• Vinick also comes into possession, accidentally but legally, of Santos' briefcase. It includes various embarrassing documents (such as Santos' frustrations with his running mate), and particularly documents that appear as if Santos has had an extramarital affair— though Santos had a true and innocent explanation for it. Vinick's campaign manager tries hard to get Vinick to use the damaging info against Santos, but instead Vinick insists on returning the briefcase to Santos and using none of it. This shows how strongly the show was on the idealistic end of the Sliding Scale of Idealism Versus Cynicism. It is perhaps believable that a highly ethical politician would decide not to use his opponent's apparent affair against him (as part of his private life), but Santos' frustration with his running mate could not be considered part of his private life.
  • In Degrassi, Lakehurst starts out as this. It gets worse.
  • In The Kicks, The Pinewood Academy soccer team are portrayed as a bunch of elitist snobs who look down on The Kicks and deliberately sabotage them by luring away their coach with an attractive job offer. However, they never resort to actual cheating.
  • Community: Played for Laughs. Jeff and Annie face off against the jerkass opposing team in a debate club competition. For bonus irony, the heroes are debating that man is inherently evil, while the jerkasses are debating that man is inherently good. When the jerkasses can't win fairly, the Inspirationally Disadvantaged jerkass leader flings himself from his wheelchair. Jeff reflexively catches him, thus proving that man is good. Annie then wins the day by kissing Jeff, who immediately drops the paraplegic.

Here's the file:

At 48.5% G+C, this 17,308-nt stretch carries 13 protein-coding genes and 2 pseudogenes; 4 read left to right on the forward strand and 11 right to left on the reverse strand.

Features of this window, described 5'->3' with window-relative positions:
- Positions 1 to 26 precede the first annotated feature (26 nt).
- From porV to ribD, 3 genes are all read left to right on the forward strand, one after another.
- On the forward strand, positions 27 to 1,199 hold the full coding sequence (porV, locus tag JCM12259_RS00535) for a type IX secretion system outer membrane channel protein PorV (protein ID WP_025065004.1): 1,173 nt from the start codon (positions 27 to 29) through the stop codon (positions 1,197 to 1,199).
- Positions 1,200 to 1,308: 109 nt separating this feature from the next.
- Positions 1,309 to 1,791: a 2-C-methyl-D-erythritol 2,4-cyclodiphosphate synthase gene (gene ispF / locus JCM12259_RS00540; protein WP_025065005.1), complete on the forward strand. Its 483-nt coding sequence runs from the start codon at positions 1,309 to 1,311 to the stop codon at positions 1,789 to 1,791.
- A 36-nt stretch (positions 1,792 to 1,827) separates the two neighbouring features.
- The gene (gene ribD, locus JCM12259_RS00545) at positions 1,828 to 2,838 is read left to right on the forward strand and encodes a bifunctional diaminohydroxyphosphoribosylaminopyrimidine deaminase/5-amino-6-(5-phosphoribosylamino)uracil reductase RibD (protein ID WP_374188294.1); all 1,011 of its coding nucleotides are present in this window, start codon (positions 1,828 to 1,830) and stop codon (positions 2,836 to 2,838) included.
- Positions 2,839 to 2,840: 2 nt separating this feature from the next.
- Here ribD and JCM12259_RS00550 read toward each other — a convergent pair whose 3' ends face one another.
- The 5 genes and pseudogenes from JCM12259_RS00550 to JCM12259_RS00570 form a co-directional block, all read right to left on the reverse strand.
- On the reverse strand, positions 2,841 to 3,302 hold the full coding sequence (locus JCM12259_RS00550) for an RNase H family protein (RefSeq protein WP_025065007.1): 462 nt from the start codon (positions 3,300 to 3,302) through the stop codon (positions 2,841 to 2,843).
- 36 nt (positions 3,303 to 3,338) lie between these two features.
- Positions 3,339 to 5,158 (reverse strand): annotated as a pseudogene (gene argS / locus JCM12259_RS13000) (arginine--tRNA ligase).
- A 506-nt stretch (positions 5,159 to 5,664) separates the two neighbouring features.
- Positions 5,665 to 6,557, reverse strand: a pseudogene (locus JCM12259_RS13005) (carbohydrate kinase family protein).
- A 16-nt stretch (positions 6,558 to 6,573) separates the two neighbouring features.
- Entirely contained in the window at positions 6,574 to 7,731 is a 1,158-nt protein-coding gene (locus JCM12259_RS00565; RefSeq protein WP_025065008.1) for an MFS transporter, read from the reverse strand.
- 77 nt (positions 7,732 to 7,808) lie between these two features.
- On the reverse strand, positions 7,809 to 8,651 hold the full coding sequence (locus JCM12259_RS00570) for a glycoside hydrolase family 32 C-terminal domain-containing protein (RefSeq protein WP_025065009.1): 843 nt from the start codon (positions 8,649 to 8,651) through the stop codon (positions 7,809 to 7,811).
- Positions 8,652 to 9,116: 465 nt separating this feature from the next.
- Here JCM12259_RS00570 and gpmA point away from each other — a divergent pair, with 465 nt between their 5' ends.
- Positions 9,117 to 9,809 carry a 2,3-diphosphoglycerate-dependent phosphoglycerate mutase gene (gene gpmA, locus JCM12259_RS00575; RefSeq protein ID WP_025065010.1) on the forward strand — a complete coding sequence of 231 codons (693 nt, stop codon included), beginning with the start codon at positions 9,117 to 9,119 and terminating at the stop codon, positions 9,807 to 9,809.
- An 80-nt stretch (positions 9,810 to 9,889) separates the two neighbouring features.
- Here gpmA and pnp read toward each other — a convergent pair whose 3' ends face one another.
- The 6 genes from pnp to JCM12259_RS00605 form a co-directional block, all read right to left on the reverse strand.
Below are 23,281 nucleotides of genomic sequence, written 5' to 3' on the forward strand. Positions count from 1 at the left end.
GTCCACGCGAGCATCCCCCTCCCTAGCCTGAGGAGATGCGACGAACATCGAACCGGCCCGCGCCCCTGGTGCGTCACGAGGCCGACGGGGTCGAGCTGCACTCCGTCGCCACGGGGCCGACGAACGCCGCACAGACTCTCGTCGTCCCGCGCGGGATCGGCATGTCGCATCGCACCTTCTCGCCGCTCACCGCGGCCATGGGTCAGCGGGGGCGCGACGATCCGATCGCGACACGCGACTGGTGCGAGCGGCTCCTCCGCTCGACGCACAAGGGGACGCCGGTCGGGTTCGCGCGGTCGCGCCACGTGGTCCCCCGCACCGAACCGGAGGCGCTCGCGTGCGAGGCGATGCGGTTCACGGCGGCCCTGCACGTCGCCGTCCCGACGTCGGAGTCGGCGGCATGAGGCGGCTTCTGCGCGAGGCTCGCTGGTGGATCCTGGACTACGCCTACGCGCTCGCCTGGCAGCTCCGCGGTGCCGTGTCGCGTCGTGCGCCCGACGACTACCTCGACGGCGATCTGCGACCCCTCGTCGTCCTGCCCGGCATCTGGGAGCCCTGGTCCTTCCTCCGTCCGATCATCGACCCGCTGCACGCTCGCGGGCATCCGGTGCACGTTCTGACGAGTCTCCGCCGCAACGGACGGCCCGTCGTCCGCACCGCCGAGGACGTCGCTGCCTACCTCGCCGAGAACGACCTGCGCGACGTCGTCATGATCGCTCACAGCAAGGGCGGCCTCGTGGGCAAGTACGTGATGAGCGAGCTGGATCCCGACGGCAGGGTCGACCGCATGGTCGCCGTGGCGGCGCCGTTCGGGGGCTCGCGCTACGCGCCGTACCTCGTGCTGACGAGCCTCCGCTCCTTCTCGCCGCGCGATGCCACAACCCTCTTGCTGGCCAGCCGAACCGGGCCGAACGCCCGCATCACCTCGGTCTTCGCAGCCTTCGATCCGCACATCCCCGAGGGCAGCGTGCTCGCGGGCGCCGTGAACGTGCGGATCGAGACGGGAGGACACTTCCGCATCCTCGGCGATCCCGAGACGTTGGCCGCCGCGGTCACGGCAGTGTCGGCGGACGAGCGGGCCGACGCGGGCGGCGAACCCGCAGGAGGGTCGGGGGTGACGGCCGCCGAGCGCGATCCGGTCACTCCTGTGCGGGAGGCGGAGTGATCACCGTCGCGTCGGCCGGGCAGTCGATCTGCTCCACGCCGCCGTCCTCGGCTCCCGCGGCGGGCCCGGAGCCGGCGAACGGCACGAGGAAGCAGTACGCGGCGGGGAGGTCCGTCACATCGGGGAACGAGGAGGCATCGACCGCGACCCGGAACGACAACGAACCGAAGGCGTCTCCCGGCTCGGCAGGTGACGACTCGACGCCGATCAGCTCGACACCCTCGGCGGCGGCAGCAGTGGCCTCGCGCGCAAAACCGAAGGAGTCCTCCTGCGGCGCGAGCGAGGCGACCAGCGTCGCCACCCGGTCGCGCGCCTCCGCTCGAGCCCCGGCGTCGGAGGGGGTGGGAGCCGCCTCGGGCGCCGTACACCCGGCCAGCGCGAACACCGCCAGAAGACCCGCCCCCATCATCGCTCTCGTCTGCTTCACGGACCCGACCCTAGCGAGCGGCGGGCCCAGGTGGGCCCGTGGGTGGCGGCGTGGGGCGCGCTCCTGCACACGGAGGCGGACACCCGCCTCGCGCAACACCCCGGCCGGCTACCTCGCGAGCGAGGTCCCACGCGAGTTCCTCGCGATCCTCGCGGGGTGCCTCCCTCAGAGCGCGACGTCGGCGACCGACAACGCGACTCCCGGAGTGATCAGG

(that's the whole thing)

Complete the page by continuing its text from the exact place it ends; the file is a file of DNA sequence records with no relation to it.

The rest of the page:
Annie: He was horny, so he dropped him! Man is EVIL!
  • In Mustangs FC, The Wildcats are the Mustangs most hated rivals. They are the top team in the league, have the best facilities, and have a 'win at all costs' attitude.
  • The Basil Brush Show has St. Nigel’s school football (soccer) team in the episode “Bend it Like Basil”. Not only are the team members inexplicably at least twice or thrice the age of Dave and his teammates, they’re criminally brutal on the field and are implied to have hospitalised and even killed several people!

    Newspaper Comics 
  • Valley Tech are Milford's rivals in Gil Thorp, and often fit the "gruelling soulless regimen" version of the trope.